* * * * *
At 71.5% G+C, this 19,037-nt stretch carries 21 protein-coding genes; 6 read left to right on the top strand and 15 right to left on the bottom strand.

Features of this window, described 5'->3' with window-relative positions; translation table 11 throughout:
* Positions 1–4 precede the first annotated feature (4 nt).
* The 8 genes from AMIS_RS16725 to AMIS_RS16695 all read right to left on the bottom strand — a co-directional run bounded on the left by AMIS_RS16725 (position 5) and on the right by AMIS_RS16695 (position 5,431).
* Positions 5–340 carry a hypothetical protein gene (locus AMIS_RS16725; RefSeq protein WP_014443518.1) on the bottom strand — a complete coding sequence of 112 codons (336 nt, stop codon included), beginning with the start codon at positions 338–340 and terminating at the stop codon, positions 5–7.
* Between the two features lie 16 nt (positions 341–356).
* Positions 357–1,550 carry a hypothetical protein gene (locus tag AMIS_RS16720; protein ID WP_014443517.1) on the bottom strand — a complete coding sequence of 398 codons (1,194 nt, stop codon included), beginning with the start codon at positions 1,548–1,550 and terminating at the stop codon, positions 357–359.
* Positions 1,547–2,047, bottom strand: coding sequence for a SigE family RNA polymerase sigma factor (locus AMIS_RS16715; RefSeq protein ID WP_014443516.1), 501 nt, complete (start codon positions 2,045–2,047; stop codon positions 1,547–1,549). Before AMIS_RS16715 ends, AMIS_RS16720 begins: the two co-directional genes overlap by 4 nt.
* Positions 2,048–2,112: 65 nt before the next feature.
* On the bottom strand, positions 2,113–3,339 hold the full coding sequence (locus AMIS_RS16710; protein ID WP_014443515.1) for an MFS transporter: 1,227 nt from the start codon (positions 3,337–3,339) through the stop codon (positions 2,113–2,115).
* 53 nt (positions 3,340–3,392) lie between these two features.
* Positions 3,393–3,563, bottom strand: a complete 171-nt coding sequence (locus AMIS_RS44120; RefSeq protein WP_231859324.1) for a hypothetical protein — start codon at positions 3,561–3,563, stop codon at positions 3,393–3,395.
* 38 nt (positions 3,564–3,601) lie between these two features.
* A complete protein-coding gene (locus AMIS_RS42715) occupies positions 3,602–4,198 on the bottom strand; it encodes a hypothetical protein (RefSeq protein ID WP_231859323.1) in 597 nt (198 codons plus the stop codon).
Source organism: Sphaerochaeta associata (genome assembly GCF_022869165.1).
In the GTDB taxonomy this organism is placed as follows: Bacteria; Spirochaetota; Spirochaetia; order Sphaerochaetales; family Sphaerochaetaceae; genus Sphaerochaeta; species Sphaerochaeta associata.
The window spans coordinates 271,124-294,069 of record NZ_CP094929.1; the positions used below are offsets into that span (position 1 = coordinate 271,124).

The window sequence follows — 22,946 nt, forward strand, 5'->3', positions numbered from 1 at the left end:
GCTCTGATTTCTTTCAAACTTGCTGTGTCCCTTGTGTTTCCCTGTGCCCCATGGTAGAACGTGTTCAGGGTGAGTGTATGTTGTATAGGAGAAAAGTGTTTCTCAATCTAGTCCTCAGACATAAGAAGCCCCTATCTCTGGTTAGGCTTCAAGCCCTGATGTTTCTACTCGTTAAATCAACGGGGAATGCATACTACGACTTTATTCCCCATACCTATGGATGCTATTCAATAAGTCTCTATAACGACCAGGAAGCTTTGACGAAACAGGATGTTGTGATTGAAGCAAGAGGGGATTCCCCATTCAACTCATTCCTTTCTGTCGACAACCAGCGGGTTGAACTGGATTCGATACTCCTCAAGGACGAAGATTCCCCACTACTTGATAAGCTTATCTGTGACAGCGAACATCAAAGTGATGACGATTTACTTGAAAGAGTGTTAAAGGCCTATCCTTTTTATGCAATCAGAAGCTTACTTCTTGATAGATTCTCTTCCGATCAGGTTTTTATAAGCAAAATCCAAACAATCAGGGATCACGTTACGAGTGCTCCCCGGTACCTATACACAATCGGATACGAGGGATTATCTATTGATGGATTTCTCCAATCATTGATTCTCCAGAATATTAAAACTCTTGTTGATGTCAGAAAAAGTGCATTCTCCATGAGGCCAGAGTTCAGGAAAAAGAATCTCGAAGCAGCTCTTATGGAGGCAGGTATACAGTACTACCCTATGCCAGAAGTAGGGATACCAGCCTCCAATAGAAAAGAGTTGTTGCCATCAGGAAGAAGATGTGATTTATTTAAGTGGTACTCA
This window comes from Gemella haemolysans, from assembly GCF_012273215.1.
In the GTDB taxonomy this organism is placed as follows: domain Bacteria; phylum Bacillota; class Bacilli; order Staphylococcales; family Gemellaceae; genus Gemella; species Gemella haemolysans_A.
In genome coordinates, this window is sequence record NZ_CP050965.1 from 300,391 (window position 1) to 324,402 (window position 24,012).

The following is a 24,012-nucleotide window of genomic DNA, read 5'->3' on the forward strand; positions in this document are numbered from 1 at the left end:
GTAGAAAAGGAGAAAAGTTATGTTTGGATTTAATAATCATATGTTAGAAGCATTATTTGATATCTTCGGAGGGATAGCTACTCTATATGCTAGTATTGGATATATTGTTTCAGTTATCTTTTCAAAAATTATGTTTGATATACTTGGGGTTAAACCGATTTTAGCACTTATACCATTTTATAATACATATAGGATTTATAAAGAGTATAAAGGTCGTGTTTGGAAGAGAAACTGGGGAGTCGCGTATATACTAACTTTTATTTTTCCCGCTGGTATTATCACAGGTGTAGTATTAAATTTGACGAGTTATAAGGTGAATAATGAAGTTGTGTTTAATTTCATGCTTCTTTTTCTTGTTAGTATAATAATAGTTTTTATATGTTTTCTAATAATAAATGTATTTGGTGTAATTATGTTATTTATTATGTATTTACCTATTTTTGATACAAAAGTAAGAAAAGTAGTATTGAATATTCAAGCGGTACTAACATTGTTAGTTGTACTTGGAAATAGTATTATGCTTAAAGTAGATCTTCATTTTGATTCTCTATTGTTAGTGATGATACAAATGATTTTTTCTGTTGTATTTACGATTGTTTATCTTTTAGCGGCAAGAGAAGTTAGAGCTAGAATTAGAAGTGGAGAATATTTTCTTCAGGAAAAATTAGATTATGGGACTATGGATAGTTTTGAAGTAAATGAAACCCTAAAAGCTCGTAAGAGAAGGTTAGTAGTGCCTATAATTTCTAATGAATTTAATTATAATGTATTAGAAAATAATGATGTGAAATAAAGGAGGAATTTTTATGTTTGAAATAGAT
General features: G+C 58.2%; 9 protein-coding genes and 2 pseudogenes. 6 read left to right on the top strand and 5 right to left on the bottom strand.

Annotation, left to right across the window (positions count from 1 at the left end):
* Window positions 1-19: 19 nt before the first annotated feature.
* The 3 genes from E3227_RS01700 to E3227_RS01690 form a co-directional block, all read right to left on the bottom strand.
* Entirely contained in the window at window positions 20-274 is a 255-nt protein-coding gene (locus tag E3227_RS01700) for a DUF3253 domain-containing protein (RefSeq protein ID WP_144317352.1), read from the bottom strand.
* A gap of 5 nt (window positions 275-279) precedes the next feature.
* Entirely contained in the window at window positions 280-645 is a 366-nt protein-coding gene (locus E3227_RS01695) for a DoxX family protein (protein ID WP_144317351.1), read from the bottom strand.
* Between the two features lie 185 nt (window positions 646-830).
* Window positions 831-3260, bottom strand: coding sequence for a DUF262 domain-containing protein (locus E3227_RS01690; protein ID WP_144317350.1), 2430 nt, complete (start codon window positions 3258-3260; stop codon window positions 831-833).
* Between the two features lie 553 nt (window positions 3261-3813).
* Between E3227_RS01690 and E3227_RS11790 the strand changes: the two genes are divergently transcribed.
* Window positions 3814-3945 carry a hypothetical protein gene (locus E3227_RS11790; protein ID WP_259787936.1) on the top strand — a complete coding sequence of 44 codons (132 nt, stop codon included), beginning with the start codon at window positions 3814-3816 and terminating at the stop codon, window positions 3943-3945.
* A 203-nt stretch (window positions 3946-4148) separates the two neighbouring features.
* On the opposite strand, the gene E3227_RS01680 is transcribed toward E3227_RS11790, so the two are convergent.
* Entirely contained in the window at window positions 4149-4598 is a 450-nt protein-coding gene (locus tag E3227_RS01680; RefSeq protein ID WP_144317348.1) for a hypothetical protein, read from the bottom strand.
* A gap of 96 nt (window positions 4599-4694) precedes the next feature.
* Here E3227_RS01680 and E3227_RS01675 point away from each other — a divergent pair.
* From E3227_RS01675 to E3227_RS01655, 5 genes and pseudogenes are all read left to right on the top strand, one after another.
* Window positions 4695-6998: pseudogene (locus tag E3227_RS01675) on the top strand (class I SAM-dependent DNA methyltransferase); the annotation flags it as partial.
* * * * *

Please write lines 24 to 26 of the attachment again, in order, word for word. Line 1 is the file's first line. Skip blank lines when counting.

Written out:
GTAGAAAAGGAGAAAAGTTATGTTTGGATTTAATAATCATATGTTAGAAGCATTATTTGATATCTTCGGAGGGATAGCTACTCTATATGCTAGTATTGGATATATTGTTTCAGTTATCTTTTCAAAAATTATGTTTGATATACTTGGGGTTAAACCGATTTTAGCACTTATACCATTTTATAATACATATAGGATTTATAAAGAGTATAAAGGTCGTGTTTGGAAGAGAAACTGGGGAGTCGCGTATATACTAACTTTTATTTTTCCCGCTGGTATTATCACAGGTGTAGTATTAAATTTGACGAGTTATAAGGTGAATAATGAAGTTGTGTTTAATTTCATGCTTCTTTTTCTTGTTAGTATAATAATAGTTTTTATATGTTTTCTAATAATAAATGTATTTGGTGTAATTATGTTATTTATTATGTATTTACCTATTTTTGATACAAAAGTAAGAAAAGTAGTATTGAATATTCAAGCGGTACTAACATTGTTAGTTGTACTTGGAAATAGTATTATGCTTAAAGTAGATCTTCATTTTGATTCTCTATTGTTAGTGATGATACAAATGATTTTTTCTGTTGTATTTACGATTGTTTATCTTTTAGCGGCAAGAGAAGTTAGAGCTAGAATTAGAAGTGGAGAATATTTTCTTCAGGAAAAATTAGATTATGGGACTATGGATAGTTTTGAAGTAAATGAAACCCTAAAAGCTCGTAAGAGAAGGTTAGTAGTGCCTATAATTTCTAATGAATTTAATTATAATGTATTAGAAAATAATGATGTGAAATAAAGGAGGAATTTTTATGTTTGAAATAGAT
General features: G+C 58.2%; 9 protein-coding genes and 2 pseudogenes. 6 read left to right on the top strand and 5 right to left on the bottom strand.

Annotation, left to right across the window (positions count from 1 at the left end):